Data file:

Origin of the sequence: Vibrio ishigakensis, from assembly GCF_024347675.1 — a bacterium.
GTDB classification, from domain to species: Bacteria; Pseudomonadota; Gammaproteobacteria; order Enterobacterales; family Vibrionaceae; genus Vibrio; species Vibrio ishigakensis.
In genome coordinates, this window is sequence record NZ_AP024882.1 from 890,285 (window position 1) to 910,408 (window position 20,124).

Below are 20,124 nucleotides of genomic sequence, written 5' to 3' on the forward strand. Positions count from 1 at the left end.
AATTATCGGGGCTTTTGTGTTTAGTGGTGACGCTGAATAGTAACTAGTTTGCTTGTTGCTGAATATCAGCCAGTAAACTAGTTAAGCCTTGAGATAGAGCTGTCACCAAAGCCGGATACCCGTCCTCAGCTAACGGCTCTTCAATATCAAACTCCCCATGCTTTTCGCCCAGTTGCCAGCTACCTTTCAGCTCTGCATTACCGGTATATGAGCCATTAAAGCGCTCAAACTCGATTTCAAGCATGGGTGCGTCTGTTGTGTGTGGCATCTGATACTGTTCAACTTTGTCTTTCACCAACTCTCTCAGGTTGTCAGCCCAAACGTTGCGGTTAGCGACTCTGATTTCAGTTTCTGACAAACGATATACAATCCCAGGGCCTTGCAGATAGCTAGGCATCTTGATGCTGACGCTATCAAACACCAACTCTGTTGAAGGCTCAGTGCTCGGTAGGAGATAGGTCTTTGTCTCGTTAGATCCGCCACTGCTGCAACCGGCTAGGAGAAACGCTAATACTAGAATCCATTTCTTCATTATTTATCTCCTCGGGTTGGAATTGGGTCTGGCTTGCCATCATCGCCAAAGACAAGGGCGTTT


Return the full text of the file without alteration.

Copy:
Origin of the sequence: Vibrio ishigakensis, from assembly GCF_024347675.1 — a bacterium.
GTDB classification, from domain to species: Bacteria; Pseudomonadota; Gammaproteobacteria; order Enterobacterales; family Vibrionaceae; genus Vibrio; species Vibrio ishigakensis.
In genome coordinates, this window is sequence record NZ_AP024882.1 from 890,285 (window position 1) to 910,408 (window position 20,124).

Below are 20,124 nucleotides of genomic sequence, written 5' to 3' on the forward strand. Positions count from 1 at the left end.
AATTATCGGGGCTTTTGTGTTTAGTGGTGACGCTGAATAGTAACTAGTTTGCTTGTTGCTGAATATCAGCCAGTAAACTAGTTAAGCCTTGAGATAGAGCTGTCACCAAAGCCGGATACCCGTCCTCAGCTAACGGCTCTTCAATATCAAACTCCCCATGCTTTTCGCCCAGTTGCCAGCTACCTTTCAGCTCTGCATTACCGGTATATGAGCCATTAAAGCGCTCAAACTCGATTTCAAGCATGGGTGCGTCTGTTGTGTGTGGCATCTGATACTGTTCAACTTTGTCTTTCACCAACTCTCTCAGGTTGTCAGCCCAAACGTTGCGGTTAGCGACTCTGATTTCAGTTTCTGACAAACGATATACAATCCCAGGGCCTTGCAGATAGCTAGGCATCTTGATGCTGACGCTATCAAACACCAACTCTGTTGAAGGCTCAGTGCTCGGTAGGAGATAGGTCTTTGTCTCGTTAGATCCGCCACTGCTGCAACCGGCTAGGAGAAACGCTAATACTAGAATCCATTTCTTCATTATTTATCTCCTCGGGTTGGAATTGGGTCTGGCTTGCCATCATCGCCAAAGACAAGGGCGTTT